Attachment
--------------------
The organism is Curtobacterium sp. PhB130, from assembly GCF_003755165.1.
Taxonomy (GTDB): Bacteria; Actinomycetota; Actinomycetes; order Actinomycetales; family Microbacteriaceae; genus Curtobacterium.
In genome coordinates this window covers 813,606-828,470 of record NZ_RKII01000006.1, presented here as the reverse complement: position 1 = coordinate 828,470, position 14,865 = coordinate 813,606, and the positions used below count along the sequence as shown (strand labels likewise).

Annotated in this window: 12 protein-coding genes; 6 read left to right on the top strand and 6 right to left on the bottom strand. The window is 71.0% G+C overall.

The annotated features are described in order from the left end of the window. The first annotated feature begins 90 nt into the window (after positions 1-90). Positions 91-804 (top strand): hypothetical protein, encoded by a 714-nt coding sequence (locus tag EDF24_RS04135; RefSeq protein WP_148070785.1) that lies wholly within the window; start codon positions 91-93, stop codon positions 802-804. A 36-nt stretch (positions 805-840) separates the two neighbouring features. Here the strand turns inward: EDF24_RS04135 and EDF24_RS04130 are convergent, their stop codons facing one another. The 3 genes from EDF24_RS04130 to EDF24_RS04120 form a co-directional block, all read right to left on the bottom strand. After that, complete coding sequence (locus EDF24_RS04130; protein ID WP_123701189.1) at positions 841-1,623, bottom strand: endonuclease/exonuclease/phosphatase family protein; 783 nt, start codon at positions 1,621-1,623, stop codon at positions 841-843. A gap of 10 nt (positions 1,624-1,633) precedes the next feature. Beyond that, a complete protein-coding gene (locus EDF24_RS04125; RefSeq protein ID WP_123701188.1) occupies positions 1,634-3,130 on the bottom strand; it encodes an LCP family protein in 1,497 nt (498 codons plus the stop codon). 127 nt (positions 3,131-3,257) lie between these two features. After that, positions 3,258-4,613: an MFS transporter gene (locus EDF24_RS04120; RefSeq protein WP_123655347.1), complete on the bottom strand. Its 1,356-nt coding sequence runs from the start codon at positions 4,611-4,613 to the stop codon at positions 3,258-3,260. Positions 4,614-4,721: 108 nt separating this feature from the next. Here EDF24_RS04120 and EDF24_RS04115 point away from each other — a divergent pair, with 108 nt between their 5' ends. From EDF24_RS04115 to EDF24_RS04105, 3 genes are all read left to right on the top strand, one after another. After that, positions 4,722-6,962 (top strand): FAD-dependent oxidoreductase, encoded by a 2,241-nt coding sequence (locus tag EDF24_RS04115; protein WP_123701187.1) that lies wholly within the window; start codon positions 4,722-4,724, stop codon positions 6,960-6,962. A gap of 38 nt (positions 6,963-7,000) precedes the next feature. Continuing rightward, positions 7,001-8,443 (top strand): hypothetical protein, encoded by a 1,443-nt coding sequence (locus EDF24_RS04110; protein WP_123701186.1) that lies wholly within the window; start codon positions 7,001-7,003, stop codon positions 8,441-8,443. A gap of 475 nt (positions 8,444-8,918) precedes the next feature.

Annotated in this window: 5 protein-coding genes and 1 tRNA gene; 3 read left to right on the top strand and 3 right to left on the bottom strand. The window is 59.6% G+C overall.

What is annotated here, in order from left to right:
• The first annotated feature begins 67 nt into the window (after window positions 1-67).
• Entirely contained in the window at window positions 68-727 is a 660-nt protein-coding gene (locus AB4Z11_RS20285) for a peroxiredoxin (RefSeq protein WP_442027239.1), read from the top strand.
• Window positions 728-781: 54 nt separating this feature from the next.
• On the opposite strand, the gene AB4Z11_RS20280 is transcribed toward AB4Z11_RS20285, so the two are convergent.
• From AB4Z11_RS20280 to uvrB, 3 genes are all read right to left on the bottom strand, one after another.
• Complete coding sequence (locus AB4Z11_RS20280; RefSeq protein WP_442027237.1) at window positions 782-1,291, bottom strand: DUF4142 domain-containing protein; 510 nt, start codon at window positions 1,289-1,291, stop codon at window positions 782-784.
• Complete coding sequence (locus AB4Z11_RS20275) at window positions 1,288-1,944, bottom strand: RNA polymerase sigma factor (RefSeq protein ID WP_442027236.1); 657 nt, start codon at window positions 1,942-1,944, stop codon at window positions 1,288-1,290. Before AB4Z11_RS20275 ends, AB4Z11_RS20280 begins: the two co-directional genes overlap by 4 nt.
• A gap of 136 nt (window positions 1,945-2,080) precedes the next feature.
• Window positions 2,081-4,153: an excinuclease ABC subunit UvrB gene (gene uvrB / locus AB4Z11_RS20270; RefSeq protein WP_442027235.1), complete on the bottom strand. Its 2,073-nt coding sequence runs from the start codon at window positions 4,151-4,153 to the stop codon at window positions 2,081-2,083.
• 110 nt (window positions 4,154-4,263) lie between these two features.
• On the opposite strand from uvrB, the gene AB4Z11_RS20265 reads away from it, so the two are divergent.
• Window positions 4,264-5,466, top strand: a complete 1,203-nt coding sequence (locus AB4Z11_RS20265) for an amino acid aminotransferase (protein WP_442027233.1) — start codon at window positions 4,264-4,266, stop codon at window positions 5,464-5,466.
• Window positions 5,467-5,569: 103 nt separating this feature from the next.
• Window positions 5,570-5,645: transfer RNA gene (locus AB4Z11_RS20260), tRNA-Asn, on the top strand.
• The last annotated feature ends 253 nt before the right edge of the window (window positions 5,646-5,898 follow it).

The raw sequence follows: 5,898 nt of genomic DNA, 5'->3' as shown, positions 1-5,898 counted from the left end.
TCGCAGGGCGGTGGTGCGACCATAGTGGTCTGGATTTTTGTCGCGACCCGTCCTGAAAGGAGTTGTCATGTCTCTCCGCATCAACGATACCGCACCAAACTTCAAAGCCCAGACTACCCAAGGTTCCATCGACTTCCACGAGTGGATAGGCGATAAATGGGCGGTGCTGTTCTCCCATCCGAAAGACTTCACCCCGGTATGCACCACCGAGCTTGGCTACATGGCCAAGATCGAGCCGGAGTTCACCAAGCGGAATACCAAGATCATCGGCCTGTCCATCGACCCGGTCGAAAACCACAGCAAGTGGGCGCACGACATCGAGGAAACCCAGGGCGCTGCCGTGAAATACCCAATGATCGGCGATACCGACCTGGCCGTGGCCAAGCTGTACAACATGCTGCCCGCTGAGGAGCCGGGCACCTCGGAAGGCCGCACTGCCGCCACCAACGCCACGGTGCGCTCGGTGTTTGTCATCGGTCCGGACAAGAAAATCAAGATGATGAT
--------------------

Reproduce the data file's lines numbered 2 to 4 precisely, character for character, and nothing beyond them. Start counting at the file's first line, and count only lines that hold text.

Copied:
Taxonomy (GTDB): Bacteria; Actinomycetota; Actinomycetes; order Actinomycetales; family Microbacteriaceae; genus Curtobacterium.
In genome coordinates this window covers 813,606-828,470 of record NZ_RKII01000006.1, presented here as the reverse complement: position 1 = coordinate 828,470, position 14,865 = coordinate 813,606, and the positions used below count along the sequence as shown (strand labels likewise).

Annotated in this window: 12 protein-coding genes; 6 read left to right on the top strand and 6 right to left on the bottom strand. The window is 71.0% G+C overall.